Rafael Chirbes has won the Nacional de Narrativa for En la orilla his hugely successful book on contemporary Spain after the economic collapse. El Pais has the story.
¿El perro Tom, Liliana, el oportunista Francisco, Justino y el estafador Pedrós le tirarían a la cabeza a Rafael Chirbes el premio que le acaban de dar? Él cree que sí. Diecinueve meses después de que los trajera a este mundo, en una réplica de la España de la crisis bajo el título de En la orilla (Anagrama), la novela sigue su larga marcha de premios. Solo que este último es el Nacional de Narrativa (dotado con 20.000 euros) que le produce a Chirbes (Tavernes de Valldigna, Valencia, 1949) sensaciones encontradas. Por un lado, se siente orgulloso por tratarse de un galardón que representa la narrativa de su país; pero, por otro, confiesa por teléfono con voz tímida pero segura: “Me produce cierta desazón, porque no me gusta nada la política que se está haciendo en este país, como lo referido a los presupuestos y el poco apoyo a la Cultura”. Y, encima, sabe que sus personajes son víctimas de esa política de España. Por eso aventura un pronóstico: “Todos mis personajes me lo tirarían a la cabeza”.
Dice que el Gobierno y la política le escribieron la mitad de la novela, porque “el desastre lo han hecho ellos”, y él se ha “limitado a escribir y contar ese desastre”.
Dice que los periodistas le han preguntado si va a rechazar el premio y que si cree que con él lo van a domesticar. “¿Por qué voy a renunciar?”, les ha contestado. Lo haría si viviera en una dictadura sanguinaria, pero, aclara, que quienes le han concedido el galardón es un jurado que no conoce, al que está agradecido y que es imparcial. Y que el premio contribuye a que su novela, lo que cuenta, se conozca más. Respecto a si va a ser más manso responde: “Ya se sabrá si soy tigre o gato”.
The new October Words Without Borders is out now, featuring new writing from Guatemala. I’m particularly excited about this since I spent several months there learning Spanish some years ago.
This month we present writing from Guatemala. With contributors ranging from the master Rodrigo Rey Rosa to the rising young Rodrigo Fuentes, the prose in this issue offers a taste of this country’s little-known literature. Parent-child relationships drive many of the narratives here, as Rodrigo Rey Rosa’s frantic father searches for his disappeared toddler, Denise Phé-Funchal’s young girl tries to win the heart of her resentful mother, and Rodrigo Fuentes’s wary adult son is drawn into his mother’s remarriage to a haunted man. Mildred Hernández reveals the violence seething just under the surface of a couple’s home and marriage. Luis de Lion’s witty narrative monkeys around with politics. Dante Liano exposes the shocking truth behind a woman’s innocent pose. Carol Zardetto’s dreamy narrator returns to Guatemala and her previous life. And David Unger, winner of this year’s Miguel Ángel Asturias National Prize for Literature, finds the best way to confront his country’s history of corruption is through fiction. We thank our guest editor, WWB favorite Eduardo Halfon, for his assistance with the issue.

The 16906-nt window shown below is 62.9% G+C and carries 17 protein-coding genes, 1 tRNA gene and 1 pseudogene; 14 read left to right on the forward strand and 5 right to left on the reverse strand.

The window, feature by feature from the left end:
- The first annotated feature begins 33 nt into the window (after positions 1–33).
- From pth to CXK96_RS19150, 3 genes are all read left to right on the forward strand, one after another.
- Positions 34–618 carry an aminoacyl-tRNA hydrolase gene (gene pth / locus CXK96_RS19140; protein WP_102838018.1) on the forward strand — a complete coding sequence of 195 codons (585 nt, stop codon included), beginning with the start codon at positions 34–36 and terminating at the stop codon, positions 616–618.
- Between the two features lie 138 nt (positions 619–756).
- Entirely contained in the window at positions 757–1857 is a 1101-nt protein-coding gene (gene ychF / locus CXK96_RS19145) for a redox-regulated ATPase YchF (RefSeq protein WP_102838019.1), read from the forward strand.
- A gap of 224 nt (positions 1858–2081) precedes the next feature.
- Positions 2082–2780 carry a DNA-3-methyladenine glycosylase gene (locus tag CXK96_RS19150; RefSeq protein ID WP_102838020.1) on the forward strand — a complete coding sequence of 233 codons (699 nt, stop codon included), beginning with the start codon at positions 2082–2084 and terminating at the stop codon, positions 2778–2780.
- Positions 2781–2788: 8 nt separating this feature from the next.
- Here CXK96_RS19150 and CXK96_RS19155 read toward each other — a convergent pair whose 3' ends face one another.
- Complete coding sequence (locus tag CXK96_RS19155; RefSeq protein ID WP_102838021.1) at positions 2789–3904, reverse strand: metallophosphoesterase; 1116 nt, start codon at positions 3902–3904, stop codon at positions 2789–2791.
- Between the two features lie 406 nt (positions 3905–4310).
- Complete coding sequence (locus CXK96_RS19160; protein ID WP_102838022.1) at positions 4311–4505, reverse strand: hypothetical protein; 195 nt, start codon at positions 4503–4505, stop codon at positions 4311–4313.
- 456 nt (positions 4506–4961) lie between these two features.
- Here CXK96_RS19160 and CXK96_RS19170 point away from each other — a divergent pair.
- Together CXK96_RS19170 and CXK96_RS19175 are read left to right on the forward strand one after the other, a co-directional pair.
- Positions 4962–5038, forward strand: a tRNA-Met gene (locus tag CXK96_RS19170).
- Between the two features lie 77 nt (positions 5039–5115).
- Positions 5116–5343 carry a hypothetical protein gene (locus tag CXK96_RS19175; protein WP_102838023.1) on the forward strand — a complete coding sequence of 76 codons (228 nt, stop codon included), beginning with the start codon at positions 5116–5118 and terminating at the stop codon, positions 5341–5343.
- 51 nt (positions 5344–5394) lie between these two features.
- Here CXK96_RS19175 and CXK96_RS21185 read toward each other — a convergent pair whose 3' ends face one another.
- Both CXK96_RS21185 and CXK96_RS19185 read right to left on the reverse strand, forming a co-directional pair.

Elsewhere, Alice Guthrie introduces writing from Syria. Alice interviews poet Mohamed Raouf Bachir, who takes a sorrowful inventory; Zaher Omareen finds a lullaby in a story of mistaken identity and loss; and Rasha Abbas observes the onset of madness.
Contemporary Argentine Writers has published a new translation, “Tonight, a Get-Together at Home”, by Vicente Battista.
He ran into him one humid November night and was on the verge of screaming. Later, whenever Alejandro Funes thought of that night, the first and perhaps best thing he remembered was that initial encounter: Barreiro in the lobby of a movie theater, alone and carefree. I always imagined I’d run into him some day, Funes had often said, and he had always thought (although this he never did say) that day would be different. It wasn’t. It was the same as any other. With the same people and the same noises; with the same summer heat, and, like other Thursdays, the same get-together at home. The same as any other night. And, nonetheless, something had to be different; he didn’t know how, exactly (he never did know how), but different. Because the man now looking over the show times, that one in the grey suit and the beige hat, is, despite wearing different clothes, the same Francisco Barreiro who years ago, between blows and sessions with the electric prod, gave orders to those who had invented his humiliation; the same man who, one afternoon, told him he was free. And called him “chicken shit.” And spit in his face. Francisco Barreiro, who appears every night (when Funes, alone, has no one to tell his heroic feats to) is now there, in the lobby of a movie theater. Funes knows what he should say: “At last, Barreiro” and walk into the lobby. But, inexplicably, or because of something that would reveal itself that very night, he remains quiet, silent. That he also remembered, later.
Juan Trejo Won the Tusquets de novela, a prize given to an author of an unpublished manuscript.